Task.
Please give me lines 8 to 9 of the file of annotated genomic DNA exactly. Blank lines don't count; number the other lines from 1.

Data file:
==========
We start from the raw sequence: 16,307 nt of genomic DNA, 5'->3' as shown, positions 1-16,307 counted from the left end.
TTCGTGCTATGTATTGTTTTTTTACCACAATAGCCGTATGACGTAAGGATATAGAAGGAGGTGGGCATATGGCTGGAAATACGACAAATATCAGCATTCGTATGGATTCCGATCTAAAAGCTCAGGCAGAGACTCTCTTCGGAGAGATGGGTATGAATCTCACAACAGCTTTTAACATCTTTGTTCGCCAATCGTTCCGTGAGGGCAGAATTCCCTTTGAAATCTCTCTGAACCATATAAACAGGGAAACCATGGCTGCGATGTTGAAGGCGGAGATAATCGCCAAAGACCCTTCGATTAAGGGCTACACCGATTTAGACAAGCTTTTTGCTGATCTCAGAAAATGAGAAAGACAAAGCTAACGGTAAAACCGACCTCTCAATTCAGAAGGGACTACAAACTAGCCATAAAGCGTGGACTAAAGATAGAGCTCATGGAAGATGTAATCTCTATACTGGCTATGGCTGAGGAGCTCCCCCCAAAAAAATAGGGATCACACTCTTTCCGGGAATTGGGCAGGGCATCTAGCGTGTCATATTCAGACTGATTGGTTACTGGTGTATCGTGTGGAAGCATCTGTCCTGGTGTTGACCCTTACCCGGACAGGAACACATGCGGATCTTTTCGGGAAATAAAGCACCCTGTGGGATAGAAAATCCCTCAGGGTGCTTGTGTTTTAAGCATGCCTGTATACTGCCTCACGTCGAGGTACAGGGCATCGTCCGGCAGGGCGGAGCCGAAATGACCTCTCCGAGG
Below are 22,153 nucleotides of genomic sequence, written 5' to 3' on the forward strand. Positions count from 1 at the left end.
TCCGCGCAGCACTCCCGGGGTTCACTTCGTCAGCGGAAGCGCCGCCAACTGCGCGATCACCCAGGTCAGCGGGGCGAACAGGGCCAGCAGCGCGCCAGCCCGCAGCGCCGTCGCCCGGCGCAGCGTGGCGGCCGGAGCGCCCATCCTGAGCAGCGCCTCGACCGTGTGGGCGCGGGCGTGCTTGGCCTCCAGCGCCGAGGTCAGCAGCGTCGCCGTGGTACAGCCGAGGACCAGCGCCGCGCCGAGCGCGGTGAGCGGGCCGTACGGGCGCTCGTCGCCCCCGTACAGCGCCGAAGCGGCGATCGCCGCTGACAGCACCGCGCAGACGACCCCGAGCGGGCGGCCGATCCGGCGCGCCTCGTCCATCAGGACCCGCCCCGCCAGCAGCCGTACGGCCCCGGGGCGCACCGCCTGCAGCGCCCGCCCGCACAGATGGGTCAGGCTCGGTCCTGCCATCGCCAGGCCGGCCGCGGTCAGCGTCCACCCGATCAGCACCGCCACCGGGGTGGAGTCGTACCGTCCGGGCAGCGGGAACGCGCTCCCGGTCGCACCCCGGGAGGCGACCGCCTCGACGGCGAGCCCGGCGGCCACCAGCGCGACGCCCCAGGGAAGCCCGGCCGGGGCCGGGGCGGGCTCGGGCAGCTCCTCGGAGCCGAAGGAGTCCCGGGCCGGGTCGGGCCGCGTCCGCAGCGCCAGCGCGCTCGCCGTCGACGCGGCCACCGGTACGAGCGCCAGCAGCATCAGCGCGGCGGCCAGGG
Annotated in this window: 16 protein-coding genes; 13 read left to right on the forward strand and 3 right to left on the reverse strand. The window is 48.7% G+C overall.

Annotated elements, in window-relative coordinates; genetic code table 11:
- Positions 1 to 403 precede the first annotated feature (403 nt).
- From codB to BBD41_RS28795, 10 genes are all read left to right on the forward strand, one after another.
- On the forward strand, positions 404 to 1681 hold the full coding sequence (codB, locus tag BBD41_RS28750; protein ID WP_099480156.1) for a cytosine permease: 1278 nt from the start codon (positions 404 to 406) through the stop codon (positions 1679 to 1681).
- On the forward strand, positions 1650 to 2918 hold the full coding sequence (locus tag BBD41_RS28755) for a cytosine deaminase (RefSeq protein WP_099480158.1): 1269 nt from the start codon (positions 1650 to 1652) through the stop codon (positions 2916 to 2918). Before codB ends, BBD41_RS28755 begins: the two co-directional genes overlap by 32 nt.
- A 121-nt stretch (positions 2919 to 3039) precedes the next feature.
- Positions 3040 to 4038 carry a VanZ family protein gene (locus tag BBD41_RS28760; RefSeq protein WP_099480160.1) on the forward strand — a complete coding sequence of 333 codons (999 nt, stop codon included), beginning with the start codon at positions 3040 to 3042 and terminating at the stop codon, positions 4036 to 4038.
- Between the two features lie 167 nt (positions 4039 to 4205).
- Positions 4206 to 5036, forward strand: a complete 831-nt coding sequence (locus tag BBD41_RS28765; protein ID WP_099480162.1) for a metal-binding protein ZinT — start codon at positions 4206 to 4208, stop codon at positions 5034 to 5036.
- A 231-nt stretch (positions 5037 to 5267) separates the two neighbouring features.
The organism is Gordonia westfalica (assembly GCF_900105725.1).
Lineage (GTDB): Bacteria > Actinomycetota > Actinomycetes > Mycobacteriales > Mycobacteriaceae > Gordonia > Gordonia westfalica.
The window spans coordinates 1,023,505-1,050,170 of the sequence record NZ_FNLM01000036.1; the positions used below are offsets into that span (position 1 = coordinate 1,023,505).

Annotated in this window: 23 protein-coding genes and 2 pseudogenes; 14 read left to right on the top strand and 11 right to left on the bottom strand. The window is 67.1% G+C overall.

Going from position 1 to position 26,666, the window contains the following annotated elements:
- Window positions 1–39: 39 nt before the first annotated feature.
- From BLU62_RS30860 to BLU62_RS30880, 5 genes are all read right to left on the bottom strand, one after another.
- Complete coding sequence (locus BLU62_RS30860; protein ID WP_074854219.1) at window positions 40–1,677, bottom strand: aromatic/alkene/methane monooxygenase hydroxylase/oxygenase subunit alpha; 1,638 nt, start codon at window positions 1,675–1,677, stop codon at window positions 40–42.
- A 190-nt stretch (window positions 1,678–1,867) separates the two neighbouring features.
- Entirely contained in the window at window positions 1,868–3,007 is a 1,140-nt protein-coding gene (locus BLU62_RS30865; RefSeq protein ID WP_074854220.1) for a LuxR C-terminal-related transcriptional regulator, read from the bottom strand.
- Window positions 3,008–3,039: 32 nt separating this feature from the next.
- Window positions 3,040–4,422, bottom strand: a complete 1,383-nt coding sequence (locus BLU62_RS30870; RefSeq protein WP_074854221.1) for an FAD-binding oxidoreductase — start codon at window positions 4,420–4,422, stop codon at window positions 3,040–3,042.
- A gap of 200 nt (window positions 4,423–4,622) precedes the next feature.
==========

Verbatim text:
- From codB to BBD41_RS28795, 10 genes are all read left to right on the forward strand, one after another.
- On the forward strand, positions 404 to 1681 hold the full coding sequence (codB, locus tag BBD41_RS28750; protein ID WP_099480156.1) for a cytosine permease: 1278 nt from the start codon (positions 404 to 406) through the stop codon (positions 1679 to 1681).